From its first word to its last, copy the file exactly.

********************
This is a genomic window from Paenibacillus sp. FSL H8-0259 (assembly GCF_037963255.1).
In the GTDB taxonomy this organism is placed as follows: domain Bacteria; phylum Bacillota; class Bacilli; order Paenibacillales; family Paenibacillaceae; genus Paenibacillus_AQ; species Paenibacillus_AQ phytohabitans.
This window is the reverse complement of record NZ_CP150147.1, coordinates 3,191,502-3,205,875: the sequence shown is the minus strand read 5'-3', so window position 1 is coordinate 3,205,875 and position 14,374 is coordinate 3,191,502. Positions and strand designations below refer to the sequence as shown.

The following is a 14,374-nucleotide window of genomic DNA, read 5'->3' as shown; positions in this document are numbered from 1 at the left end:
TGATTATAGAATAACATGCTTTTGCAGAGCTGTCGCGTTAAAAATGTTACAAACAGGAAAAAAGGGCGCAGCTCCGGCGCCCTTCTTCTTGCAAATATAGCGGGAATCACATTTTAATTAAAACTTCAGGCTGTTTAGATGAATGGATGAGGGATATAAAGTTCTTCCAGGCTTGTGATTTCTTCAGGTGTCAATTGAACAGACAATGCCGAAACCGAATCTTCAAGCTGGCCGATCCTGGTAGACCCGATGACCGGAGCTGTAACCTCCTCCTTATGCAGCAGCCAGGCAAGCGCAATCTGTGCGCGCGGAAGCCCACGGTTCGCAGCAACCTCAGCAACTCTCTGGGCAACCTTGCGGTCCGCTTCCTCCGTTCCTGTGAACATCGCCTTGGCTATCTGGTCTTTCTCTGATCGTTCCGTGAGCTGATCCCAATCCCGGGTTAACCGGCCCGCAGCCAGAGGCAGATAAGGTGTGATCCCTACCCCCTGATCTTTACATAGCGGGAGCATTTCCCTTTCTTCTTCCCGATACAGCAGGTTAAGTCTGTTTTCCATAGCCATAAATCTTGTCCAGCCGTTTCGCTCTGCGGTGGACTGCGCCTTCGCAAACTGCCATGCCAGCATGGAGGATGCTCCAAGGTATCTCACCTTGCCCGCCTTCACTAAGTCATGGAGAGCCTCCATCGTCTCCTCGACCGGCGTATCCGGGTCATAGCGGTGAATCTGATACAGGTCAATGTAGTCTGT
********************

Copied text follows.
This is a genomic window from Paenibacillus sp. FSL H8-0259 (assembly GCF_037963255.1).
In the GTDB taxonomy this organism is placed as follows: domain Bacteria; phylum Bacillota; class Bacilli; order Paenibacillales; family Paenibacillaceae; genus Paenibacillus_AQ; species Paenibacillus_AQ phytohabitans.
This window is the reverse complement of record NZ_CP150147.1, coordinates 3,191,502-3,205,875: the sequence shown is the minus strand read 5'-3', so window position 1 is coordinate 3,205,875 and position 14,374 is coordinate 3,191,502. Positions and strand designations below refer to the sequence as shown.

The following is a 14,374-nucleotide window of genomic DNA, read 5'->3' as shown; positions in this document are numbered from 1 at the left end:
TGATTATAGAATAACATGCTTTTGCAGAGCTGTCGCGTTAAAAATGTTACAAACAGGAAAAAAGGGCGCAGCTCCGGCGCCCTTCTTCTTGCAAATATAGCGGGAATCACATTTTAATTAAAACTTCAGGCTGTTTAGATGAATGGATGAGGGATATAAAGTTCTTCCAGGCTTGTGATTTCTTCAGGTGTCAATTGAACAGACAATGCCGAAACCGAATCTTCAAGCTGGCCGATCCTGGTAGACCCGATGACCGGAGCTGTAACCTCCTCCTTATGCAGCAGCCAGGCAAGCGCAATCTGTGCGCGCGGAAGCCCACGGTTCGCAGCAACCTCAGCAACTCTCTGGGCAACCTTGCGGTCCGCTTCCTCCGTTCCTGTGAACATCGCCTTGGCTATCTGGTCTTTCTCTGATCGTTCCGTGAGCTGATCCCAATCCCGGGTTAACCGGCCCGCAGCCAGAGGCAGATAAGGTGTGATCCCTACCCCCTGATCTTTACATAGCGGGAGCATTTCCCTTTCTTCTTCCCGATACAGCAGGTTAAGTCTGTTTTCCATAGCCATAAATCTTGTCCAGCCGTTTCGCTCTGCGGTGGACTGCGCCTTCGCAAACTGCCATGCCAGCATGGAGGATGCTCCAAGGTATCTCACCTTGCCCGCCTTCACTAAGTCATGGAGAGCCTCCATCGTCTCCTCGACCGGCGTATCCGGGTCATAGCGGTGAATCTGATACAGGTCAATGTAGTCTGT